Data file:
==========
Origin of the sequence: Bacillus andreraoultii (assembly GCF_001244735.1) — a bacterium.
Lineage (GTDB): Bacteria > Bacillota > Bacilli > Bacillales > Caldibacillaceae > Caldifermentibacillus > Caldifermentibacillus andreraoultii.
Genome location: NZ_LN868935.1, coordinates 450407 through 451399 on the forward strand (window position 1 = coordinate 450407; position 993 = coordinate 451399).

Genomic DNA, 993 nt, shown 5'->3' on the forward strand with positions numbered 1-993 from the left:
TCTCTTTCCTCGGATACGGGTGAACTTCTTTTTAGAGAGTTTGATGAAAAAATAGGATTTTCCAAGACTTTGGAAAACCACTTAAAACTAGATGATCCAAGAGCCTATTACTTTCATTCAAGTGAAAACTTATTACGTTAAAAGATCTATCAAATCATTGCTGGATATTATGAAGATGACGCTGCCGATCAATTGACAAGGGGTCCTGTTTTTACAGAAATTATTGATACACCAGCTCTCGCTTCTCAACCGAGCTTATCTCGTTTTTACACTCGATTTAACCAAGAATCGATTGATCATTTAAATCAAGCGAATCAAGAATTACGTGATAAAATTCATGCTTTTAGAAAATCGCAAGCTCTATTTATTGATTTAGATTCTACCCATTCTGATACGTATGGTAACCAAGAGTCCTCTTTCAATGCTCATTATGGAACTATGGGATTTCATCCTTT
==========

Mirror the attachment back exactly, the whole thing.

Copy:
Origin of the sequence: Bacillus andreraoultii (assembly GCF_001244735.1) — a bacterium.
Lineage (GTDB): Bacteria > Bacillota > Bacilli > Bacillales > Caldibacillaceae > Caldifermentibacillus > Caldifermentibacillus andreraoultii.
Genome location: NZ_LN868935.1, coordinates 450407 through 451399 on the forward strand (window position 1 = coordinate 450407; position 993 = coordinate 451399).

Genomic DNA, 993 nt, shown 5'->3' on the forward strand with positions numbered 1-993 from the left:
TCTCTTTCCTCGGATACGGGTGAACTTCTTTTTAGAGAGTTTGATGAAAAAATAGGATTTTCCAAGACTTTGGAAAACCACTTAAAACTAGATGATCCAAGAGCCTATTACTTTCATTCAAGTGAAAACTTATTACGTTAAAAGATCTATCAAATCATTGCTGGATATTATGAAGATGACGCTGCCGATCAATTGACAAGGGGTCCTGTTTTTACAGAAATTATTGATACACCAGCTCTCGCTTCTCAACCGAGCTTATCTCGTTTTTACACTCGATTTAACCAAGAATCGATTGATCATTTAAATCAAGCGAATCAAGAATTACGTGATAAAATTCATGCTTTTAGAAAATCGCAAGCTCTATTTATTGATTTAGATTCTACCCATTCTGATACGTATGGTAACCAAGAGTCCTCTTTCAATGCTCATTATGGAACTATGGGATTTCATCCTTT